AskDefine | Define bimetallism

Dictionary Definition

bimetallism n : a monetary standard under which the basic unit of currency is defined by stated amounts of two metals (usually gold and silver) with values set at a predetermined ratio

User Contributed Dictionary

English

Noun

  1. The use of a monetary standard based upon two different metals, traditionally gold and silver (in a fixed ratio of values)

Related terms

Extensive Definition

In economics, bimetallism is a monetary standard in which the value of the monetary unit can be expressed as a certain amount of gold and as a certain amount of silver; the ratio between the two metals is fixed by law. In economic history the debate took place primarily inside the United States in the late 19th century, as the U.S. was the only major country that was a large producer of both gold and silver.
This monetary system is very unstable. Due to the fluctuation of the commercial value of the metals, the metal with a commercial value higher than the currency value tends to be used as metal and is withdrawn from circulation as money (Gresham's Law). This occurred in the United States throughout the 19th century as the official bimetallic standard became in effect a silver standard. In the Latin Monetary Union, bimetallism lasted from 1865 to 1874, at which point an excess of silver led to the suspension of conversion and movement to a standard based on gold alone.

Political debate — 1890s U.S.

In the United States, toward the end of the nineteenth century, bimetallism became a center of political conflict. Newly discovered silver mines in the American West caused an effective decrease in the value of money. In 1873 the government passed the Fourth Coinage Act, at the same time as these resources were beginning to be exploited. This was later referred to by Silverites as “The Crime of ’73,” as it was judged to have inhibited inflation. Instead deflation resulted, causing problems for farmers with large mortgages but who could sell their goods for only a fraction of their post-Civil War price. In addition, improvements in transport meant it was cheaper for farmers to ship their grain to Europe, and they over-expanded production until there was a glut on the market. The Panic of 1893 was a severe nationwide depression that brought the money issue to the fore. The "silverites" argued that using silver would inflate the money supply and mean more cash for everyone, which they equated with prosperity. The gold advocates said silver would permanently depress the economy, but that sound money produced by a gold standard would restore prosperity. The gold advocates won decisively in 1896 and 1900.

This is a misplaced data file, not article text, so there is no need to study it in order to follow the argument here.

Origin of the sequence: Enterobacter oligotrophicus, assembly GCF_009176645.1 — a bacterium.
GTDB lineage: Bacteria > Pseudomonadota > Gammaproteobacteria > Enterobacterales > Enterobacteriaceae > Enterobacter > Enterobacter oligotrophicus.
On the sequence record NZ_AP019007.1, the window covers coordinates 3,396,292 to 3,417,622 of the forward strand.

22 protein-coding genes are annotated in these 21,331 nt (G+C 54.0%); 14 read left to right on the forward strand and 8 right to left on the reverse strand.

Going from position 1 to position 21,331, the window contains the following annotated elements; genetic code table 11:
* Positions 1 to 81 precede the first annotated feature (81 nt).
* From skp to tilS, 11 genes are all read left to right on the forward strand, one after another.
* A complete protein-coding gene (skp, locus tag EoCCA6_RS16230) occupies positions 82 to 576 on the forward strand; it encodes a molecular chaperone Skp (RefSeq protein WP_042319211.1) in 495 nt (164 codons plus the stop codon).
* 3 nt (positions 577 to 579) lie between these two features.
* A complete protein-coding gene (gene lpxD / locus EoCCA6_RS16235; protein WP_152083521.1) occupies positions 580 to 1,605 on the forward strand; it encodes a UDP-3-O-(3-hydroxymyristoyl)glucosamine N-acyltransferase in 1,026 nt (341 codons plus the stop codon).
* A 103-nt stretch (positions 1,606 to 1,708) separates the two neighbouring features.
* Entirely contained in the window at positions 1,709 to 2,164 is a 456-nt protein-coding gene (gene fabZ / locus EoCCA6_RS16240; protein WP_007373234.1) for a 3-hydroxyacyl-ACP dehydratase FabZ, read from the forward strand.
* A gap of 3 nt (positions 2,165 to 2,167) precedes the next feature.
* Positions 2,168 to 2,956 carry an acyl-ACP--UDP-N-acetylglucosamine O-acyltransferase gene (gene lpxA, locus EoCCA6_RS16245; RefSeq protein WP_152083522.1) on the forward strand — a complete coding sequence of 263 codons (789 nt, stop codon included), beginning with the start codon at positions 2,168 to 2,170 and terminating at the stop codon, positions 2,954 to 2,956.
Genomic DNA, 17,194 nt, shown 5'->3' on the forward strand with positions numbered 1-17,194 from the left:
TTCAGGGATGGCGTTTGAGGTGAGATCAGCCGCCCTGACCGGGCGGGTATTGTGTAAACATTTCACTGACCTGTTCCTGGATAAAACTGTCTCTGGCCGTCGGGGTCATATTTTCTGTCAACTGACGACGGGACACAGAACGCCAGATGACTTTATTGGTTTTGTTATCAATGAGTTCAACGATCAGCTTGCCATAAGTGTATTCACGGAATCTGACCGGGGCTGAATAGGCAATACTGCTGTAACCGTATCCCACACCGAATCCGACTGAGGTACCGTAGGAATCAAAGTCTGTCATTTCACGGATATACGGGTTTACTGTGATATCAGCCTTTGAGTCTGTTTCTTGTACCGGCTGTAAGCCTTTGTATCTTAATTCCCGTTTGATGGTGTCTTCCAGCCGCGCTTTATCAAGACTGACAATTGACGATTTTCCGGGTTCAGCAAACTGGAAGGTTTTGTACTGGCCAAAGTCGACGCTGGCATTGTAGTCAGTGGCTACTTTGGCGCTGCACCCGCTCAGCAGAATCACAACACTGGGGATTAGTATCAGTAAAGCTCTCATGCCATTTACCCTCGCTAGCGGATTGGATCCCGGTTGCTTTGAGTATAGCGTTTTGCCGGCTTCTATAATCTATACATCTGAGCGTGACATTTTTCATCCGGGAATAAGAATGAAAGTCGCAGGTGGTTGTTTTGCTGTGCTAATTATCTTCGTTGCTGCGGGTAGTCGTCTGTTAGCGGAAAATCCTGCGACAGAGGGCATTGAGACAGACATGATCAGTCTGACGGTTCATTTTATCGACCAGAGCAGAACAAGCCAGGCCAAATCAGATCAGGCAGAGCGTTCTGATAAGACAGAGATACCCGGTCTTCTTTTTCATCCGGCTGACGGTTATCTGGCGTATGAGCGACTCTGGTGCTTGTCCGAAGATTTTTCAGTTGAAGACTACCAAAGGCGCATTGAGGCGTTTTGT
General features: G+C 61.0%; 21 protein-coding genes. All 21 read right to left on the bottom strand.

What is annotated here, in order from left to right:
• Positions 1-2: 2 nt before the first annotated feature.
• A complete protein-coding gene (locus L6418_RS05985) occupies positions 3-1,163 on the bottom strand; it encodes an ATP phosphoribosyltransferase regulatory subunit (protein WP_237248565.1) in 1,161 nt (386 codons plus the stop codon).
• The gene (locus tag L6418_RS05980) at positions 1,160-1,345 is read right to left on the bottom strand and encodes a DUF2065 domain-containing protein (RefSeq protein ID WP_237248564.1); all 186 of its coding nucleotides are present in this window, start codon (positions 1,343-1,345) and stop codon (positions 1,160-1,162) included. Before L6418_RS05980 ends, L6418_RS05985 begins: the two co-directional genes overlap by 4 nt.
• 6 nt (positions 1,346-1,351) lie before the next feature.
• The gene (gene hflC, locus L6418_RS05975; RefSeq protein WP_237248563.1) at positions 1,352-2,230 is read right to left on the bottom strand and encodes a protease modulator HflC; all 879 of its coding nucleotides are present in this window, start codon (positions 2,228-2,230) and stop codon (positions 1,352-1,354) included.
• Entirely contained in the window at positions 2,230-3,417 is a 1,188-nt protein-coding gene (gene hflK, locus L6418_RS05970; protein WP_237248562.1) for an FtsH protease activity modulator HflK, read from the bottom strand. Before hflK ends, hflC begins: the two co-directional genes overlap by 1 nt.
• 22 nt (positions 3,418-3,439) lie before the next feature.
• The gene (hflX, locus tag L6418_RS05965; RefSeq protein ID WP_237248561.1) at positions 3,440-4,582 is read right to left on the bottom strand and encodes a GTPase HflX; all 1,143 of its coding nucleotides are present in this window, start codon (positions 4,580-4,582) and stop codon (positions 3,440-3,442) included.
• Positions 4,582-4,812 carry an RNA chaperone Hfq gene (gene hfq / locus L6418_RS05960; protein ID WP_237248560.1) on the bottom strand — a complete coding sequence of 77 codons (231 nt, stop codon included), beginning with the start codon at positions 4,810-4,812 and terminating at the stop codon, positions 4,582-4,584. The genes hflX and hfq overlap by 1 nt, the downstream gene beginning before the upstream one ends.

Bimetallism and "Free Silver" were demanded by William Jennings Bryan who took over leadership of the Democratic Party in 1896, as well as the Populist and Silver Republican Parties. The Republican Party nominated William McKinley on a platform supporting the gold standard which was favored by financial interests on the East Coast. A faction of Republicans from silver mining regions in the West known as the Silver Republicans endorsed Bryan.
Bryan, the eloquent champion of the cause, gave the famous “Cross of Gold” speech at the National Democratic Convention on July 9, 1896 asserting that “The gold standard has slain tens of thousands.” He referred to “a struggle between ‘the idle holders of idle capital’ and ‘the struggling masses, who produce the wealth and pay the taxes of the country;’ and, my friends, the question we are to decide is: Upon which side will the Democratic party fight?” At the peroration, he said “You shall not press down upon the brow of labor this crown of thorns, you shall not crucify mankind upon a cross of gold.” However, his presidential campaign was ultimately unsuccessful due to economic upturn caused in part by the failure of Russian harvests and the resultant increase in commodity prices. The 1896 election saw the election of William McKinley who implemented the gold standard and ran on it in his 1900 reelection. The standard lasted until the Great Depression. It was abandoned in 1934 in FDR’s New Deal economic recovery program.

Wizard of Oz

Since the 1960s historians and economists have explored the bimetallism symbolism in The Wizard of Oz. The original 1900 book centers on a yellow brick road (gold), traversed by magical silver slippers (the 1939 movie changed them to ruby slippers), as Dorothy leads a political coalition of farmers (Scarecrow), workers (Tin Woodman) and politicians (Cowardly Lion) to petition the President (Wizard) in the capital city of Oz (the abbreviation for ounce, a common unit of measure for precious metal). The real enemy of the little people (Munchkins) is the giant corporation or Trust (Wicked Witch of the West), whom Dorothy dissolves, just as the progressives of the era tried to dissolve the corporate trusts.

Monometallism

The practical difficulties which in times past had confronted the maintenance of a joint standard, a concurrent circulation of the two metals, led one nation after another to abandon the effort, and to adopt a system of monometallism, with gold as its basic unit of trade.

External links

bimetallism in Czech: Bimetalismus
bimetallism in German: Bimetallismus
bimetallism in Spanish: Bimetalismo
bimetallism in Italian: Bimetallismo
bimetallism in Georgian: ბიმეტალიზმი
bimetallism in Hungarian: Bimetallizmus
bimetallism in Russian: Биметаллизм
bimetallism in Slovak: Bimetalizmus
bimetallism in Ukrainian: Біметалізм
bimetallism in Chinese: 金银复本位
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